William Sturkey: History can be a lot of different things. For many of us, it undergirds our sense of identity. It is the story of us, of who we are, of how we got here. It explains everything around us. And we interact with it all the time. There are lots of people who base their political identities on some interpretation of history, and I think that a lot of those interpretations have been flawed throughout the history of this country. As an educator and professor, I am frustrated by the amount of misinformation that drives so many voters. There are major political issues today and the people going to the polls may have attended segregated high schools or been raised in the Jim Crow South. I think we don’t have a better sense of some of the complicated aspects of our society because we haven’t been told the truth, or at least the whole truth.
John Aldrich: It so happens I was fortunate to take part in a survey over the summer about Southern political participation. It was a redo of a study that UNC political scientists conducted during the civil rights era. I received the survey results yesterday. On Confederate monuments, 36 percent of Whites Southerners agreed with the removal of these Confederate symbols; 70 percent of the remaining Whites disagreed strongly with their removal. Therefore, we have a long way to go to reach consensus.
Sturkey: Let me add one point. Tommy Tucker, one of the sponsors of our local North Carolina bill that prevents monument removal, once said, “The monuments can sit where they’ve been sitting for 150 years.” The monuments were not put there 150 years ago; that is a fundamental misunderstanding of history. This is one example of where understanding that history could really help inform a lot of people.
Phoebe Stein: To build on what Professor Sturkey has said, it was indeed White middle- and upper-class women who started some of these campaigns to erect these statues well after the Civil War. So, we have the layered symbolism of the construction and the role of many in holding onto this history and perpetuating it.
McClain: Phoebe, that was a nice segue into the next question, which I pose to you. What are the challenges in constructing a new narrative of the South? Given the legacy of the South, of the Confederacy, what are the challenges of getting people to let go of some of that?
Stein: I am not a historian, but I will say that I think it involves a lot of humility and a lot of understanding. We need to look at our assumptions and understand the history of them. We need to create a space that can invite that kind of self-examination, perhaps listening more than talking. We need to change the narrative and be willing to be uncomfortable. And this all stems with being in and with a community. It has to come from trust, but also from a willingness to be uncomfortable.
McClain: Congressman Price, you have been a champion of the humanities for a long time. From your perspective, why are initiatives like these important for our political system?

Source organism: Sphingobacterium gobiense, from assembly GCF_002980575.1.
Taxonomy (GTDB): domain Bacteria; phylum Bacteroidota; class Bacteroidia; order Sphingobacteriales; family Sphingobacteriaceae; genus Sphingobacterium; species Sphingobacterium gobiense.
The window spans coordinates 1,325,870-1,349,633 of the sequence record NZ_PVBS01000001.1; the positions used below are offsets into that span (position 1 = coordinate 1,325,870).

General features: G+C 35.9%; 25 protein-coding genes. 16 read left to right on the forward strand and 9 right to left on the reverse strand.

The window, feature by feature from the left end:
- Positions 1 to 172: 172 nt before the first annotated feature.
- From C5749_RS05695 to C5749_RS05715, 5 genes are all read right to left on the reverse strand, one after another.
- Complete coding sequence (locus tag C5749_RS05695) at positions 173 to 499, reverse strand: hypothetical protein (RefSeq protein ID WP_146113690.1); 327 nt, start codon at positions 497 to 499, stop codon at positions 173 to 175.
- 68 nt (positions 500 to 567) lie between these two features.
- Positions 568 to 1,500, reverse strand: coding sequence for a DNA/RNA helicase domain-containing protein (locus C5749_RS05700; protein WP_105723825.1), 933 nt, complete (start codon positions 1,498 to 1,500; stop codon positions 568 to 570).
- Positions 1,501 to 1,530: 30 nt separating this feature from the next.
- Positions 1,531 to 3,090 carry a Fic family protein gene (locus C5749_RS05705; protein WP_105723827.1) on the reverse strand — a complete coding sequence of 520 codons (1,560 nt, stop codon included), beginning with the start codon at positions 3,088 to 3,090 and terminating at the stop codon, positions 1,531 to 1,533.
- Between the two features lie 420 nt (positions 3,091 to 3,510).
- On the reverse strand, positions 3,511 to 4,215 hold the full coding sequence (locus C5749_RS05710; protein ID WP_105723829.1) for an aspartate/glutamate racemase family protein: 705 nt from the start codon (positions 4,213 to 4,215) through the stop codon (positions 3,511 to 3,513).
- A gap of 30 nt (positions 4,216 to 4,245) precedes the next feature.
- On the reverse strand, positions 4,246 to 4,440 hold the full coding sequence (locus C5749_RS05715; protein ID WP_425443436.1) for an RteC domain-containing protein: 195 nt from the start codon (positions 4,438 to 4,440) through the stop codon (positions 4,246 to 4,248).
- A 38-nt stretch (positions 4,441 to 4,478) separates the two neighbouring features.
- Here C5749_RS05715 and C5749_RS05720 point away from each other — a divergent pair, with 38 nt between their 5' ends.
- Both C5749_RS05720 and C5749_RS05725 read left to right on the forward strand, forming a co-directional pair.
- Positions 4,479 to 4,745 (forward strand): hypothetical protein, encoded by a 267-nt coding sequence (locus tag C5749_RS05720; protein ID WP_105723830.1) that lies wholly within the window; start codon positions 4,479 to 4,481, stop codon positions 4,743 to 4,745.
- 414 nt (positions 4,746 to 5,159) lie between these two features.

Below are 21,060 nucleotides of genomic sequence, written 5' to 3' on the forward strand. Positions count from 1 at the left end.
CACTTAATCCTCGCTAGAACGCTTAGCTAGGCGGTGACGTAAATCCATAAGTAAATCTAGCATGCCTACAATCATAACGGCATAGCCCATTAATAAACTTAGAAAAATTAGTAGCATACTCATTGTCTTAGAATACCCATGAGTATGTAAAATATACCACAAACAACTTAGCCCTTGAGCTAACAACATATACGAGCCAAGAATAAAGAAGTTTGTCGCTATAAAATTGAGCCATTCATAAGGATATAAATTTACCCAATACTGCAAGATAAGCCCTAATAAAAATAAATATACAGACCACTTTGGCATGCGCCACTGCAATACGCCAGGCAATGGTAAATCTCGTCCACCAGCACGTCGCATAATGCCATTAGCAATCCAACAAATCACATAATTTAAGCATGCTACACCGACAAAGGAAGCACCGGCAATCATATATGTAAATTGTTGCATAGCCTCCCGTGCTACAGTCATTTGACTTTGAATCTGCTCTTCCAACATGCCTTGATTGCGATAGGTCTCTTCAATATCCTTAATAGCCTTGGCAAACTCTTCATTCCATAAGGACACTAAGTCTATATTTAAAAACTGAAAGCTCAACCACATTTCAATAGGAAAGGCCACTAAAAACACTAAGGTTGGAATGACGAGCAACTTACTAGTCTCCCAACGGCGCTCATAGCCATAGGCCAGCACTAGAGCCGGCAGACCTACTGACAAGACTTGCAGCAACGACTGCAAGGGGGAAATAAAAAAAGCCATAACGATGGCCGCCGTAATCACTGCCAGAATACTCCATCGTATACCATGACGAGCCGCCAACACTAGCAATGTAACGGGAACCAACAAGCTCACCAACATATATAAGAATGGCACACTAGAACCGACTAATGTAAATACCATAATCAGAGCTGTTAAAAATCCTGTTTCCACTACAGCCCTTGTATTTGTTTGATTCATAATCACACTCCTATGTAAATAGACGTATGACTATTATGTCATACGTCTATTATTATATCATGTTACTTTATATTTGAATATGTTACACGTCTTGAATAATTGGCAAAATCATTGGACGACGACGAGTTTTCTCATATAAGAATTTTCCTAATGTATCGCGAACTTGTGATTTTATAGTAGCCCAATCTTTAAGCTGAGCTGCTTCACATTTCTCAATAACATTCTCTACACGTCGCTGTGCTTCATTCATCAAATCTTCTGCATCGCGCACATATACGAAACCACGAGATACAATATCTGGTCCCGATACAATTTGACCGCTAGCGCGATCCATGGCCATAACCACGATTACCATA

David E. Price: On the matter of narratives, I recently heard a story from a classmate who had talked to one of the first African-American students to come on the campus when we were there. And this man was talking about his early days on the campus and what a jolting experience it was to walk by the Silent Sam statue. And he said to my friend, “You know, in the subsequent four years on campus, I could never bring myself to walk there again.” Think about that. As a student, I was caught up in the civil rights movement. I was sympathetic. I was involved in the efforts to integrate the theaters and so on. But it never occurred to me what my fellow student was going through and how that felt in his life. Fifty years later we find this out because of a story.
We talk about policies and we get into political debates, but the different levels of understanding and empathy that stories bring are really important. We should not underestimate how much we need that depth of understanding and how far we fall short of it in our everyday discourse.
When the Academy published The Heart of the Matter a few years ago, it led me to reflect on my own liberal arts education, on my own humanities education. I feel very indebted to the people who taught me and to the reading and research I subsequently did for whatever understanding I have of the intellectual and political forces we are dealing with. For example, think of the anti-federalist opponents of the Constitution and the kind of anti-power ideology that continues to course through the American political system. I particularly value the communitarian strain in American political thought, and how that still speaks to our hyper-individualism and enduring conflicts. The tragic sense embodied in Lincoln’s second inaugural is iconic, but still represents a dissenting strain of thought: a sense of humility and a sense of the partiality of our own perspectives.
You can learn lots of things on the job, in Congress, or elsewhere, but the kind of understanding you gain from history and literature and theology is invaluable. People who are teaching and working in the humanities should never be on the defensive about their relevance. We ought to be shouting from the rooftops about the importance of the humanities and the kind of contribution they can make to our common understanding and common life.
© 2020 by David E. Price, Phoebe Stein, William Sturkey, John Aldrich, and Paula D. McClain, respectively
To view or listen to the presentation, visit www.amacad.org/events/narratives-unite-and-divide-north-carolina.